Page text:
From what I have seen firsthand and in discussions with others, I believe that Giusti is right, Chavez has reduced Venezuela’s productive capacity by at least 2 million barrels per day and with the takeover of the Orinoco he is probably looking at further losses.

  2. Hugo Chavez is inadvertently doing everything he can to make your Peak Lite scenario unfold. Remind me to send him a Christmas card.

  3. This is the problem. Not Peak Oil. It should be called “Thug Oil.”
    Thug states control the world’s oil exportable reserves. (Yes, excluding Norway and Canada).
    2 mbd sidelined just in Chavez-land. The Orinoco trench has perhaps 1 trillion barrels of heavy crude.
    Well, the world will have oil reserves for a long, long time, anyway. Decades hence, perhaps our grandchildren will lift that crude.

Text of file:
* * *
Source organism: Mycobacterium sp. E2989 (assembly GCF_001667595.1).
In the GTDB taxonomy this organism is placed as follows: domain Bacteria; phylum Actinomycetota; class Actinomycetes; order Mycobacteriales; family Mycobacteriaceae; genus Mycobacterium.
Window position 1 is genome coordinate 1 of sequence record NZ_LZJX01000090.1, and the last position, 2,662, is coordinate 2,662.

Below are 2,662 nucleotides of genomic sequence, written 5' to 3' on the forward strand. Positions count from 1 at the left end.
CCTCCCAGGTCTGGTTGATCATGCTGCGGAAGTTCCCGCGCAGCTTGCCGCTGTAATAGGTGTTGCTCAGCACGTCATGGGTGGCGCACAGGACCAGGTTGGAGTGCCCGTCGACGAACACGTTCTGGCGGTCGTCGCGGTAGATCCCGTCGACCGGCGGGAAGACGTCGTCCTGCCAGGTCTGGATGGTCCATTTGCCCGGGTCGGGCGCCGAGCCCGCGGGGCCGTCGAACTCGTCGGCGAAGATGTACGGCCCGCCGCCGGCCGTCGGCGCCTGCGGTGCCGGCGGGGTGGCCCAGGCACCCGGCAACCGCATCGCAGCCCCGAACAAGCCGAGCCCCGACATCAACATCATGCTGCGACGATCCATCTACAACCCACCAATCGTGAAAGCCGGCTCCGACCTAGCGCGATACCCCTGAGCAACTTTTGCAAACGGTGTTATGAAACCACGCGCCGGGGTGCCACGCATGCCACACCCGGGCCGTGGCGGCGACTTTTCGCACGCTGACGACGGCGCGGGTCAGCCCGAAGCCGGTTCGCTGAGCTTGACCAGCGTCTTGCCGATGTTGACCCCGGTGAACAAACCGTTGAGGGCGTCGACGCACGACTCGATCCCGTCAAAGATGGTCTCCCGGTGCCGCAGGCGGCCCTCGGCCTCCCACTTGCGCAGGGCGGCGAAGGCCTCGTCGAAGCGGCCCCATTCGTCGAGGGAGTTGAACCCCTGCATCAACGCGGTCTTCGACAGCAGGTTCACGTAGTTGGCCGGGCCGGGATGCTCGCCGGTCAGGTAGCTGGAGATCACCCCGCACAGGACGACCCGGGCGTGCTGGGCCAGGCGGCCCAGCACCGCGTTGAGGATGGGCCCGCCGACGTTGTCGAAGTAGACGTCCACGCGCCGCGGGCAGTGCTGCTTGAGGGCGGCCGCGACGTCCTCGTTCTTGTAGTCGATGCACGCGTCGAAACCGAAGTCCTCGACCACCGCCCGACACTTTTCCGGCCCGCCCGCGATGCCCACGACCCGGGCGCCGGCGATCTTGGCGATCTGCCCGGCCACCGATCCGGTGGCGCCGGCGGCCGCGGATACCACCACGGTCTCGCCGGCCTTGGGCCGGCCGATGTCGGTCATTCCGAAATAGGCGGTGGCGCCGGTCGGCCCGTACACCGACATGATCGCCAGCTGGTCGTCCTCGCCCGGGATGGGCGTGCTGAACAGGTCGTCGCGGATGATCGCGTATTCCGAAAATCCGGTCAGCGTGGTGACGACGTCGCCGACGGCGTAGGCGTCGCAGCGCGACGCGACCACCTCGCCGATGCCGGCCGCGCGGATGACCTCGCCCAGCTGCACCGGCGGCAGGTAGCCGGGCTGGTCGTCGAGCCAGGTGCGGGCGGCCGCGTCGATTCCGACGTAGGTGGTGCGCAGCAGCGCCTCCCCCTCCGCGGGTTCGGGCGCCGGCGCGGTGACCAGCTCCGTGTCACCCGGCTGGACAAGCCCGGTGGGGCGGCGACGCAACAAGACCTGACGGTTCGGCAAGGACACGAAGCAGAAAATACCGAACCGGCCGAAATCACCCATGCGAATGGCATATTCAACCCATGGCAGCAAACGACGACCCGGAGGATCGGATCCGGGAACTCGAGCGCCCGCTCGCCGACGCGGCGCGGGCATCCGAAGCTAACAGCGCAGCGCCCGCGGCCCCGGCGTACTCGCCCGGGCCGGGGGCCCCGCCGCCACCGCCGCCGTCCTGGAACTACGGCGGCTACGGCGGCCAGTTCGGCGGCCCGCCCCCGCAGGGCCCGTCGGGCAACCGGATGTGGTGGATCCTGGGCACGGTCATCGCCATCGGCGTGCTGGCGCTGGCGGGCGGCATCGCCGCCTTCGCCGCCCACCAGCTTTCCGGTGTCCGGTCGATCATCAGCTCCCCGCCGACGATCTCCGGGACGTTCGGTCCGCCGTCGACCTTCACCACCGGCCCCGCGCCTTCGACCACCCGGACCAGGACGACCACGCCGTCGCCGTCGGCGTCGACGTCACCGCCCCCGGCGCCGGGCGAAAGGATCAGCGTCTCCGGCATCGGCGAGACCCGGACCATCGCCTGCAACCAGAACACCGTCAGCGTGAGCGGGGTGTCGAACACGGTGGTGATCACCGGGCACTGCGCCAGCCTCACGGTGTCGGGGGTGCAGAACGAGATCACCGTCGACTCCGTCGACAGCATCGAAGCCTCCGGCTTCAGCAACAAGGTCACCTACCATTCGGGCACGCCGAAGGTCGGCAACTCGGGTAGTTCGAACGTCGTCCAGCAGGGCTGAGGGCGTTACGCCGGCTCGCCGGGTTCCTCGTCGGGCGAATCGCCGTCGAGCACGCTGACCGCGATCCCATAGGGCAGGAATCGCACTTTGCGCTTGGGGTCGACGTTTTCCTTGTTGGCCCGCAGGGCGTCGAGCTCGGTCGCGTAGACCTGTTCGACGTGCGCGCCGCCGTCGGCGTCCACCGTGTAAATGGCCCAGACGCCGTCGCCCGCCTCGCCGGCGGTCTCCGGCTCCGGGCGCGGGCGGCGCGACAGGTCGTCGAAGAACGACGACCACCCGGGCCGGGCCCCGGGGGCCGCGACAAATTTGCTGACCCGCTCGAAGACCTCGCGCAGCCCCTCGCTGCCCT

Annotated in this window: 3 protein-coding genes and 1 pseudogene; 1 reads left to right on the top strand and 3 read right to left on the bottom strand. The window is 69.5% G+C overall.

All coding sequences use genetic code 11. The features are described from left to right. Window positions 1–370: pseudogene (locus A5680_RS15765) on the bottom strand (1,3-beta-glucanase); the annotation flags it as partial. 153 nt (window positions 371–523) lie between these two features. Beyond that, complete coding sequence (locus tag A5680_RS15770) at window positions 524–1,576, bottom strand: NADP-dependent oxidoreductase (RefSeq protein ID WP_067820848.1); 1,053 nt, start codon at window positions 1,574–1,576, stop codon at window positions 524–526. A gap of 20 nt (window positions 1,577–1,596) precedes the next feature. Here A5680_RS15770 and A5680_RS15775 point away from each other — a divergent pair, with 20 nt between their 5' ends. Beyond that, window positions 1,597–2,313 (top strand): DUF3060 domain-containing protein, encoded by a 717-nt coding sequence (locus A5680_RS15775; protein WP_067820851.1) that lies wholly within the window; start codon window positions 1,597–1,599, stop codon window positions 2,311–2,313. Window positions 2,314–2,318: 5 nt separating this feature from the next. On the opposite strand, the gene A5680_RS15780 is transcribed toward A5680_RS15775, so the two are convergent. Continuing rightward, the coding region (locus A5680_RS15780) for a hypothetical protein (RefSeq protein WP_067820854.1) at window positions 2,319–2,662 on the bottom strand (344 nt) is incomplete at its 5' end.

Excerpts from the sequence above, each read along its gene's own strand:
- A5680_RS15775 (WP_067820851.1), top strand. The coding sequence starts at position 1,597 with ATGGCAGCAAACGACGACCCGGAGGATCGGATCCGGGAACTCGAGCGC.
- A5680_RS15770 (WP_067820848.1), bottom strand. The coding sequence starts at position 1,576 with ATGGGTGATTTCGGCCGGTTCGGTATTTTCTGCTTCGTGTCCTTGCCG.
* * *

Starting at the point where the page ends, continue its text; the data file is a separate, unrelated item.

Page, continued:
How many mbd are sidelined in Russia, and the former SU, Libya, Iraq, Iran, Nigeria? we would have a glut right now, if there were sensible governments in oil-exporting nations.
    KSA is flatlining production. Only Qatar and Kuwait will start pumping more soon. KSA may pump moe next year as new fields come online. KSA saw what happened in 1979-1983, when world oil consumption fell by 11 percent.
    If oil stays above $60 a barrel, we have seen Peak Demand, not Peak Oil.

  4. Thug oil isn’t a problem. It’s a cause for optimism.

    Peak oil, and peak-lite, are both real, physical, and inevitable phenomena. The only question is timing, and the world’s voracious and growing appetite for energy ensures that even under the most “favorable” of scenarios, those hard limits aren’t too far away.

    Mitigating this problem and transitioning to other energy sources is a challenging problem that will take time to solve. Human nature seems to dictate that we respond only to urgent problems, while ignoring important but non-immediate problems.